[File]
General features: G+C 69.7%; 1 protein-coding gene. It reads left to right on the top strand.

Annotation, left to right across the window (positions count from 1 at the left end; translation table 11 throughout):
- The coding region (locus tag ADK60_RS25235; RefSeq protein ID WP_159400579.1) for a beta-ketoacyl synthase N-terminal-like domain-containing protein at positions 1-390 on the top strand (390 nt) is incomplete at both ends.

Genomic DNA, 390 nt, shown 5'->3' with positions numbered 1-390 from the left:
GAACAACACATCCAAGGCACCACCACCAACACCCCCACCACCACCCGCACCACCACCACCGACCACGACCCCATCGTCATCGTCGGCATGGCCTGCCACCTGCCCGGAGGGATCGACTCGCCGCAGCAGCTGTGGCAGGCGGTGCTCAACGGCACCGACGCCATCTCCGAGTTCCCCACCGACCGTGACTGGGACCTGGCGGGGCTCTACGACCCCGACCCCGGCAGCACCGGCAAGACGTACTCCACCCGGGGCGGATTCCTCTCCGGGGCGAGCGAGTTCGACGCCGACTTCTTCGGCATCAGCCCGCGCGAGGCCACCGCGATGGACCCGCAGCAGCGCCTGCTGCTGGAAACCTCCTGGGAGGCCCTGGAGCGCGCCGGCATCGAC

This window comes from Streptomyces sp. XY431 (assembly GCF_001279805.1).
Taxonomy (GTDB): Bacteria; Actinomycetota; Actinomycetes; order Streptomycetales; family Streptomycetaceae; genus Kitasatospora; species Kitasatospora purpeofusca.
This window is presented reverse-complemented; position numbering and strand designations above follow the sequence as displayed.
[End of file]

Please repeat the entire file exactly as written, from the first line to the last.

General features: G+C 69.7%; 1 protein-coding gene. It reads left to right on the top strand.

Annotation, left to right across the window (positions count from 1 at the left end; translation table 11 throughout):
- The coding region (locus tag ADK60_RS25235; RefSeq protein ID WP_159400579.1) for a beta-ketoacyl synthase N-terminal-like domain-containing protein at positions 1-390 on the top strand (390 nt) is incomplete at both ends.

Genomic DNA, 390 nt, shown 5'->3' with positions numbered 1-390 from the left:
GAACAACACATCCAAGGCACCACCACCAACACCCCCACCACCACCCGCACCACCACCACCGACCACGACCCCATCGTCATCGTCGGCATGGCCTGCCACCTGCCCGGAGGGATCGACTCGCCGCAGCAGCTGTGGCAGGCGGTGCTCAACGGCACCGACGCCATCTCCGAGTTCCCCACCGACCGTGACTGGGACCTGGCGGGGCTCTACGACCCCGACCCCGGCAGCACCGGCAAGACGTACTCCACCCGGGGCGGATTCCTCTCCGGGGCGAGCGAGTTCGACGCCGACTTCTTCGGCATCAGCCCGCGCGAGGCCACCGCGATGGACCCGCAGCAGCGCCTGCTGCTGGAAACCTCCTGGGAGGCCCTGGAGCGCGCCGGCATCGAC

This window comes from Streptomyces sp. XY431 (assembly GCF_001279805.1).
Taxonomy (GTDB): Bacteria; Actinomycetota; Actinomycetes; order Streptomycetales; family Streptomycetaceae; genus Kitasatospora; species Kitasatospora purpeofusca.
This window is presented reverse-complemented; position numbering and strand designations above follow the sequence as displayed.